Poems & Essays

20 Apr

How to Handle Love and Loss: A Letter to My Son on the Brink of Adolescence

General/Column One Response

That time when you were six and you stood atop the swell of a hill at the park, your small fists gripping the ribbed handlebars of a bike with only two wheels, your head held steady as you stared down the long grassy slope, how the pulse in your neck jumped. How the falling light of a November dusk flooded the field in green and gold, how your sneakered toes pushed off the ground. How you pedaled faster than I could run, and my fingers slipped from the edge of the seat and yet you never fell. Like that.

That time when you were twelve and sat at the desk curved over a keyboard, slender and strong like a finely crafted bow, for thirty hours over four restless summer days, taut with a promise to yourself that you would build an ocean liner block by block starting only with a blank screen. How on that first day you miscalculated one block among a thousand, stood in quiet devastation, and left the room. How you returned ten minutes later and calmly erased an afternoon’s work and started from the beginning. How you got it right the second time. Like that.

That time when something in you will awaken.

The way you’ll lie awake at night consumed by the unbearable agony of wanting to be known.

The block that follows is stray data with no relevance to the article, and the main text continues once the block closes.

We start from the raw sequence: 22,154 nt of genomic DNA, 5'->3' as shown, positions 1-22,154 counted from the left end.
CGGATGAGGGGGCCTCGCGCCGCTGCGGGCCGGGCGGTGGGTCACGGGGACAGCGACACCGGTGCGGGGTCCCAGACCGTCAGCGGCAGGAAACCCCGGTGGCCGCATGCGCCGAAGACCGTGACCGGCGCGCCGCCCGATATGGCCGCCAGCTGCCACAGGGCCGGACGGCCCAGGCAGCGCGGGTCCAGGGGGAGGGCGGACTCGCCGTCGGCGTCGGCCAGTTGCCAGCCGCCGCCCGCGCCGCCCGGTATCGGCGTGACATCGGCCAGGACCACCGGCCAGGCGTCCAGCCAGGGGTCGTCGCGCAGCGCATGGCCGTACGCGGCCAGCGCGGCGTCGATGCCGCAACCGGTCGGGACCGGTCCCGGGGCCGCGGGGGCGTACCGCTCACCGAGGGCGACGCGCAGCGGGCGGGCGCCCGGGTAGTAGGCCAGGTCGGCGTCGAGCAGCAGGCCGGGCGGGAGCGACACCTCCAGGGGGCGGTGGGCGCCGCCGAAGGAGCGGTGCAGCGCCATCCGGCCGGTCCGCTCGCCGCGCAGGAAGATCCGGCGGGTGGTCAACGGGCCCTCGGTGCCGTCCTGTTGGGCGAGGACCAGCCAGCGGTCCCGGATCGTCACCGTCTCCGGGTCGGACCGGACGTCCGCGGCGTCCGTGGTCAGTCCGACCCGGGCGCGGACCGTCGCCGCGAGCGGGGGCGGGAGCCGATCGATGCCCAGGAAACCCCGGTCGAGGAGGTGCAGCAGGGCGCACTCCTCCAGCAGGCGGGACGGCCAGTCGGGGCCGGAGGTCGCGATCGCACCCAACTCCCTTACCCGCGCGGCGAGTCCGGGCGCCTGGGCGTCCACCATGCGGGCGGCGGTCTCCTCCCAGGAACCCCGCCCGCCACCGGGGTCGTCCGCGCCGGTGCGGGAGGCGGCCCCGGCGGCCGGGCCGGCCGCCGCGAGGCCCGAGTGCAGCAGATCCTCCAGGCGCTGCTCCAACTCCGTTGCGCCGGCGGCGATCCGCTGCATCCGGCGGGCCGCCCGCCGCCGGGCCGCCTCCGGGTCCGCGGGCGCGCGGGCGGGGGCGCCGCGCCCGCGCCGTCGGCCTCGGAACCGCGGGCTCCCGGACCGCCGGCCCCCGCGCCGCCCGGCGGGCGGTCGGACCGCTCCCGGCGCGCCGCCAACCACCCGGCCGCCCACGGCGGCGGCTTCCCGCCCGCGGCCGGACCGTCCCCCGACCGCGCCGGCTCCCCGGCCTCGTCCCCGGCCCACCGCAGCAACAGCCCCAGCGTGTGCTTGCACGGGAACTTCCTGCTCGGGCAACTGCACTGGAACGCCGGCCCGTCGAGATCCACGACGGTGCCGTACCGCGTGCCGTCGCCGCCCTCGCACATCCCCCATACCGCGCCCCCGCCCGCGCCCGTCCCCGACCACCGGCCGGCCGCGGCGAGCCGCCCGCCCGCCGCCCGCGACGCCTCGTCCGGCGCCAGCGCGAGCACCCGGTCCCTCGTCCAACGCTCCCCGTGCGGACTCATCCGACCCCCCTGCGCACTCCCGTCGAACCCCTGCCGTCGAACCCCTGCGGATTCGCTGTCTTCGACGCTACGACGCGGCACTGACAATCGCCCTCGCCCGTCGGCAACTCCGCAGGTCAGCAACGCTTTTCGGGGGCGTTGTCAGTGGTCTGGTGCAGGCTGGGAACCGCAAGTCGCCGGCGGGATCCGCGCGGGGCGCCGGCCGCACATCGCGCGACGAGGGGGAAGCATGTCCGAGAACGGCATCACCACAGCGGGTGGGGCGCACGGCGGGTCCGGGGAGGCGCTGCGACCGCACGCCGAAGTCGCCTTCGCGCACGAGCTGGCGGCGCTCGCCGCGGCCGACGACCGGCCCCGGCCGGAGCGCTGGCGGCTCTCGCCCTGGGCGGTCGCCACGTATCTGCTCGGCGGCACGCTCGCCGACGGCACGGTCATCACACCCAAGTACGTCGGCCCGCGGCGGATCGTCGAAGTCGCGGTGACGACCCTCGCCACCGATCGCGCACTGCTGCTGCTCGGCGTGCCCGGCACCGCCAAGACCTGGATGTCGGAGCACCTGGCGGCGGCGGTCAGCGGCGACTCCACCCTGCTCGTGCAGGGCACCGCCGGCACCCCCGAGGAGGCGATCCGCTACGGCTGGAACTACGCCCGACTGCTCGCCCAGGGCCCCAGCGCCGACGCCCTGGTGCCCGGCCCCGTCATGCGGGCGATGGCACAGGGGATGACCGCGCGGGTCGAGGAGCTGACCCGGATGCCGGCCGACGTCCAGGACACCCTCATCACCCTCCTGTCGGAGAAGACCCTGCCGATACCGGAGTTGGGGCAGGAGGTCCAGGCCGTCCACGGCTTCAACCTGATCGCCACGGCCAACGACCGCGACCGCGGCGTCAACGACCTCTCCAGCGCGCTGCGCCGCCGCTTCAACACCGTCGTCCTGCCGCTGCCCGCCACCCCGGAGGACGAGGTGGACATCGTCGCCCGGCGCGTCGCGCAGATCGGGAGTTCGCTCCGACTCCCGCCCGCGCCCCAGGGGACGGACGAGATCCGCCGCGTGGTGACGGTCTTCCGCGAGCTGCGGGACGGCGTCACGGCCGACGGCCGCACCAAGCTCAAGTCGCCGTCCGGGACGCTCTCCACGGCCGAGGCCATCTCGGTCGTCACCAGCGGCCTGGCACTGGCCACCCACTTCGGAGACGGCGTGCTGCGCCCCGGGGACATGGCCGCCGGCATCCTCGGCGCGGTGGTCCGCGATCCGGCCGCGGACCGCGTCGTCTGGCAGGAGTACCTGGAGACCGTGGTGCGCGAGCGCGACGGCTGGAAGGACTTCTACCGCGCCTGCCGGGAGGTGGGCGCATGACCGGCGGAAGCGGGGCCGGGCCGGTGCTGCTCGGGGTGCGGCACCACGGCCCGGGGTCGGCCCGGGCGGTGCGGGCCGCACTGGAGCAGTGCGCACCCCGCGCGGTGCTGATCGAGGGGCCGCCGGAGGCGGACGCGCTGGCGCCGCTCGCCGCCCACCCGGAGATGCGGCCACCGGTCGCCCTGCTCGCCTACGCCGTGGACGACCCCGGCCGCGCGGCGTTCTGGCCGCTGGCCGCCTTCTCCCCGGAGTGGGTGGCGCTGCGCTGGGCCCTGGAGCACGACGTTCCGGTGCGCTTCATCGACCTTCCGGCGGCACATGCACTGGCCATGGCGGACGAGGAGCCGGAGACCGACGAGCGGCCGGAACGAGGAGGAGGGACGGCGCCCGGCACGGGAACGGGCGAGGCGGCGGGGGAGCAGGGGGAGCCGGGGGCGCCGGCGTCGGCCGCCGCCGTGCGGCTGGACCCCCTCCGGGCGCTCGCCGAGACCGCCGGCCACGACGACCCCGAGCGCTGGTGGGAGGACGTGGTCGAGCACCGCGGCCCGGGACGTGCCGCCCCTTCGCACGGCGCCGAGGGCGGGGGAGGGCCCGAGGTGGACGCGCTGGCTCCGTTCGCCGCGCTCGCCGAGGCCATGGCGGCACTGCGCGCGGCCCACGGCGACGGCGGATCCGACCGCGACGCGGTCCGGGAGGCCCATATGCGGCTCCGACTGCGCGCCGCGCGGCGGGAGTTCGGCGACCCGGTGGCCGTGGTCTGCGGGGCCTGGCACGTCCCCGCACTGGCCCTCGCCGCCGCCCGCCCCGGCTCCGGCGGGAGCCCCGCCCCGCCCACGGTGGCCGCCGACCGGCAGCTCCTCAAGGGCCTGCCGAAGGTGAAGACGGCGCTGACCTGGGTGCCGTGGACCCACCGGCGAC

That time when you become known, the way it’s somehow worse.

That time when you’ll throw your car into gear and pull away from the regret in her eyes that tells you it’s really over, and you drive all night trying to ignore the throbbing of blood beneath your fingers at the memory of her skin. How the memory is fading. How the pain swells inside you and then around you until you feel swallowed by your own heart. How you’re sure because there’s nothing left you’ll just keep driving and never turn around. The way you turn around. Like that.

Elizabeth Maria Naranjo lives in Tempe, Arizona, with her husband and two children. Her work has been published in Brevity Magazine, The Portland Review, Superstition Review, Motherwell, Literary Mama, Hospital Drive, YA Review Network (YARN), and a few other places. Her debut novel, The Fourth Wall, was released in June 2014 through WiDo Publishing. Links to Elizabeth’s work can be found on her website, elizabethmarianaranjo.com.

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  1. […] addition to writing books, I also love to write short fiction and creative nonfiction. Here is my latest nonfiction piece, published last month in Mothers Always Write. In this piece, I tried to capture some of the […]

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